Panama's President-Elect Pledges to Accept Haitians

PRESIDENT-ELECT Ernesto Perez Balladares said Sunday he was prepared to accept a group of Haitian refugees at a US military base in Panama, but they could stay for no longer than six months.

Mr. Perez, speaking at Panama's Tocumen airport before a trip to Spain, Italy, the United States, and Mexico, did not say when the Haitians could begin arriving in Panama, and said they would be fewer than the 10,000 requested by the US.

On Sept. 1, Perez succeeds President Guillermo Endara Galimany, who had agreed last week to accept up to 10,000 Haitians and then changed his mind.

Perez said he would accept ``a contingent of Haitian refugees, but for not longer than six months,'' and that they would have to be under ``the control and the responsibility of the US government and Army.'' They ``would have no freedom of movement, they would be practically prisoners'' if they came to Panama, he added. Islands cool to Haitians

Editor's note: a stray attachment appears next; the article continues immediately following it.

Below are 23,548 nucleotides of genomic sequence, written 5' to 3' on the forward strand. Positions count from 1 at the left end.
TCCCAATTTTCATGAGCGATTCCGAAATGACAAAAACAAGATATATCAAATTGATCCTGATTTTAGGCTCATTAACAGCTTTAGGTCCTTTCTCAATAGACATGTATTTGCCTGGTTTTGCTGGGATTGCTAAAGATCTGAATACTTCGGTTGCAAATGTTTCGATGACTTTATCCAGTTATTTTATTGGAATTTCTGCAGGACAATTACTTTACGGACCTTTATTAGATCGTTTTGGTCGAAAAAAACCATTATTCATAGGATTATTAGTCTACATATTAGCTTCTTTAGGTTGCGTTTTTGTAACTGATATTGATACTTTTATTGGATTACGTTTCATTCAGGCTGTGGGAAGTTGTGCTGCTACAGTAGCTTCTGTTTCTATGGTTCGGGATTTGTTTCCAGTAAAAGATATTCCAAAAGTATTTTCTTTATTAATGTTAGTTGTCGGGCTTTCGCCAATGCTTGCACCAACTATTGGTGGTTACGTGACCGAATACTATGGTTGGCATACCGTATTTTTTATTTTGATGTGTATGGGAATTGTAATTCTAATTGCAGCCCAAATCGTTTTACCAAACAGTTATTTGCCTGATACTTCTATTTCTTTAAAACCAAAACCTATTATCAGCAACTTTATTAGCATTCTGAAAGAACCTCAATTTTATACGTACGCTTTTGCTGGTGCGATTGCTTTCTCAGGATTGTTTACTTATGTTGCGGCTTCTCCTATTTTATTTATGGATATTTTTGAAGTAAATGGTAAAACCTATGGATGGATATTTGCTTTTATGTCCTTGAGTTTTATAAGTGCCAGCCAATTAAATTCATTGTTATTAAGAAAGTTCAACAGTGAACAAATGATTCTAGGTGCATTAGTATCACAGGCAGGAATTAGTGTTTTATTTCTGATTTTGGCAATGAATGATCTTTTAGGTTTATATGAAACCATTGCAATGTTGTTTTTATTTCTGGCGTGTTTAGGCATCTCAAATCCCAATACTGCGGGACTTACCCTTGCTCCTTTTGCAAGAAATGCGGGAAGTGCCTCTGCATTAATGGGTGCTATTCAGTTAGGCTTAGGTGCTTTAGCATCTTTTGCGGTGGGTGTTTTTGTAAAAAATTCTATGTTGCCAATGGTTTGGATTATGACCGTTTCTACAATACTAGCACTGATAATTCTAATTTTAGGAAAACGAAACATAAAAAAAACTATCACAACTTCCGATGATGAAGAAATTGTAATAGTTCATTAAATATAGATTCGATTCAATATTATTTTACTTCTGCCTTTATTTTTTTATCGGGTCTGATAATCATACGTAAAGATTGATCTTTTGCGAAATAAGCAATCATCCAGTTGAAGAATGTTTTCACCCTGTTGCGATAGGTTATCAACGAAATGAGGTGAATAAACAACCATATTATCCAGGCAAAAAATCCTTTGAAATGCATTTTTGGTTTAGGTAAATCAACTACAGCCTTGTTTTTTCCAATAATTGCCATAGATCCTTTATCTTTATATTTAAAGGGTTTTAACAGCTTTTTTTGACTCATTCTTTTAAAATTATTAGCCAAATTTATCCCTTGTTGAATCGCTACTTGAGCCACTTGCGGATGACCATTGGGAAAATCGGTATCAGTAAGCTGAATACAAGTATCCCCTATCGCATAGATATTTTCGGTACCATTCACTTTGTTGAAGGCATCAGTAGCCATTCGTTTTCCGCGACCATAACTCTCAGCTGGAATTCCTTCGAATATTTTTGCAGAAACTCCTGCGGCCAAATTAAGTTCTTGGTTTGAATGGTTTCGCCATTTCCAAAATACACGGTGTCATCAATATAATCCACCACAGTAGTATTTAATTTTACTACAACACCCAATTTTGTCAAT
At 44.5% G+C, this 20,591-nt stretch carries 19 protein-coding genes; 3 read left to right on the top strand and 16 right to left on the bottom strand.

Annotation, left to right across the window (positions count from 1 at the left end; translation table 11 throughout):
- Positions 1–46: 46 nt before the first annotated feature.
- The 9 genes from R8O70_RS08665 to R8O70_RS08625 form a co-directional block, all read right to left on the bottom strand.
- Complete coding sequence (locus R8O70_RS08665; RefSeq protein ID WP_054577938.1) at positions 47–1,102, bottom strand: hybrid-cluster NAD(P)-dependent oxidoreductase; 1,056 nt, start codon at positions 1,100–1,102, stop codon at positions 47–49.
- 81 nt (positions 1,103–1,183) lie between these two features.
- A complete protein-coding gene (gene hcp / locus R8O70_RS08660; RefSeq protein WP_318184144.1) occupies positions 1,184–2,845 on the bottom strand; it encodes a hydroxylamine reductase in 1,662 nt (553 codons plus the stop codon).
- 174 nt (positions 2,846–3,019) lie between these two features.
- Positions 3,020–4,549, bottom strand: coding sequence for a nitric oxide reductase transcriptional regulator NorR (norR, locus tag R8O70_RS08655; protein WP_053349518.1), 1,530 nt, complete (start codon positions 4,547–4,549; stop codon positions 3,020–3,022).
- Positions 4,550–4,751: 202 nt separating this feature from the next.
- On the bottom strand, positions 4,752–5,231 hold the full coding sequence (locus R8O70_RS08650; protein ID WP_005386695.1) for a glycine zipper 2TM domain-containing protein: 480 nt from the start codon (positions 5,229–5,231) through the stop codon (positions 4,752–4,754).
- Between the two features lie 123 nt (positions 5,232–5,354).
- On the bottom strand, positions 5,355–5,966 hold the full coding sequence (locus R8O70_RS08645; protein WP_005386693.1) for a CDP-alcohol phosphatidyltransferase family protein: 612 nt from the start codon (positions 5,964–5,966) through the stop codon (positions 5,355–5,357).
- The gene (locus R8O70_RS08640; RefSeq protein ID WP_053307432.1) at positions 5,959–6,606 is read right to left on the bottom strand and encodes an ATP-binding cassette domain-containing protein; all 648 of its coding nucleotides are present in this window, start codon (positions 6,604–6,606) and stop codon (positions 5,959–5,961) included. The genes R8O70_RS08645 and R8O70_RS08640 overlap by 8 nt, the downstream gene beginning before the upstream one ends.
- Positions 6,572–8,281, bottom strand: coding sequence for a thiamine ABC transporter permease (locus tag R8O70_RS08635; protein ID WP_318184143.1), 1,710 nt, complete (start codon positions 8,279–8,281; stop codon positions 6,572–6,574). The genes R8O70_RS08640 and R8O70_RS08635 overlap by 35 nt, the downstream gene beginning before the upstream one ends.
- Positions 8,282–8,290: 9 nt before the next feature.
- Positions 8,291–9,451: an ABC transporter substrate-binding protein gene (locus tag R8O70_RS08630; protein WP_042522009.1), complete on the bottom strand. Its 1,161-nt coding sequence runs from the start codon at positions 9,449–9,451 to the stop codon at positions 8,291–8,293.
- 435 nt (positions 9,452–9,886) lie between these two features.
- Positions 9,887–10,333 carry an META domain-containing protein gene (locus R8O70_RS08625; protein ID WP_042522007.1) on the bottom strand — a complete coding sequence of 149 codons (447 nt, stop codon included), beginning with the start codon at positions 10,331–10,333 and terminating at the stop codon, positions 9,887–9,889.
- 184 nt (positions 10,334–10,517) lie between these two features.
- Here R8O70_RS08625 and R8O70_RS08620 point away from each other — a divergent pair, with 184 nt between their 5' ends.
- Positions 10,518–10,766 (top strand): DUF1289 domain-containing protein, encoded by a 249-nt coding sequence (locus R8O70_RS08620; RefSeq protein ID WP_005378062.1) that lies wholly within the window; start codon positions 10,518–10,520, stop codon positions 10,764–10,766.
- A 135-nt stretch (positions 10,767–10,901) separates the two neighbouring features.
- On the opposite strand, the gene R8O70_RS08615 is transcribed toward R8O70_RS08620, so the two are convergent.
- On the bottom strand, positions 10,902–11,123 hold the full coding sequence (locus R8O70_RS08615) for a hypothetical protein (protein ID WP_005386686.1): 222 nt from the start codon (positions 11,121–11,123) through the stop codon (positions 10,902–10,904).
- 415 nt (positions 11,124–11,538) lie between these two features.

THROUGHOUT the Caribbean, the response to the prospect of hosting Haitian refugees is: Not on my island.

``Should the gates be opened and the Haitians be absorbed into our work force, Antiguans and Barbudans can kiss jobs goodbye,'' stated an editorial in an Antigua newspaper.

Antigua and Barbuda, Dominica, and Grenada, which lie in the Eastern Caribbean east of Haiti, are to shelter some Haitians, although no date has been set for opening camps. The British-owned Turks and Caicos Islands, which lie 90 miles north of Haiti, will house a processing center scheduled to open this week.

The flow of Haitian refugees resulting from increased repression and an international trade embargo turned into a flood after President Clinton guaranteed boat people seeking US asylum hearings at offshore processing centers. Since the policy took effect June 16, the US Coast Guard has plucked more than 18,600 Haitians from ramshackle boats.

In Dominica, Prime Minister Eugenia Charles said Saturday the island nation would shelter up to 2,000 Haitian refugees for one year. But main opposition leader Edison James of the United Workers Party said on state-owned radio Friday, ``Haiti is a United States problem and the United States should take care of its problem.''

The Clinton administration reported Friday that US officials were traveling to the Caribbean to work out specifics on safe havens with Grenada, Dominica and Antigua, and Barbuda, and to hold talks with at least two other potential countries that were not identified.

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